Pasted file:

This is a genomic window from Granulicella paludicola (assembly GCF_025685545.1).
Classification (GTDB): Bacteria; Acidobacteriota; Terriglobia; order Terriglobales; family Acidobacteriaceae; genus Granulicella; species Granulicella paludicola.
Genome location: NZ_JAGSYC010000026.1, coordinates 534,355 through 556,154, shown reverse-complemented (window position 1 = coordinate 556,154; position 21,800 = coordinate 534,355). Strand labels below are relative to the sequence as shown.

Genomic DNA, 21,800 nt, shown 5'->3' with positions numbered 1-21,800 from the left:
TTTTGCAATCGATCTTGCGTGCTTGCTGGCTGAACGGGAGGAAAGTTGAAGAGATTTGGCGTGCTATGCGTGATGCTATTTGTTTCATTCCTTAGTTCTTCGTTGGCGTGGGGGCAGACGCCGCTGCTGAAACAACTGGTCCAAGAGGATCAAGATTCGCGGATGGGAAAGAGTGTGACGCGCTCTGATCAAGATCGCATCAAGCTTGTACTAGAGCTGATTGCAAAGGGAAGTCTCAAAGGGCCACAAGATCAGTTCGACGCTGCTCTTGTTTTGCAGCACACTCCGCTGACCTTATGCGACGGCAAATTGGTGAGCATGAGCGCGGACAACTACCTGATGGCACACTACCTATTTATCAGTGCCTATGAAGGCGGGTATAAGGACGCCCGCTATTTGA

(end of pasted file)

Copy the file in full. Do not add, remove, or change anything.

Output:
This is a genomic window from Granulicella paludicola (assembly GCF_025685545.1).
Classification (GTDB): Bacteria; Acidobacteriota; Terriglobia; order Terriglobales; family Acidobacteriaceae; genus Granulicella; species Granulicella paludicola.
Genome location: NZ_JAGSYC010000026.1, coordinates 534,355 through 556,154, shown reverse-complemented (window position 1 = coordinate 556,154; position 21,800 = coordinate 534,355). Strand labels below are relative to the sequence as shown.

Genomic DNA, 21,800 nt, shown 5'->3' with positions numbered 1-21,800 from the left:
TTTTGCAATCGATCTTGCGTGCTTGCTGGCTGAACGGGAGGAAAGTTGAAGAGATTTGGCGTGCTATGCGTGATGCTATTTGTTTCATTCCTTAGTTCTTCGTTGGCGTGGGGGCAGACGCCGCTGCTGAAACAACTGGTCCAAGAGGATCAAGATTCGCGGATGGGAAAGAGTGTGACGCGCTCTGATCAAGATCGCATCAAGCTTGTACTAGAGCTGATTGCAAAGGGAAGTCTCAAAGGGCCACAAGATCAGTTCGACGCTGCTCTTGTTTTGCAGCACACTCCGCTGACCTTATGCGACGGCAAATTGGTGAGCATGAGCGCGGACAACTACCTGATGGCACACTACCTATTTATCAGTGCCTATGAAGGCGGGTATAAGGACGCCCGCTATTTGA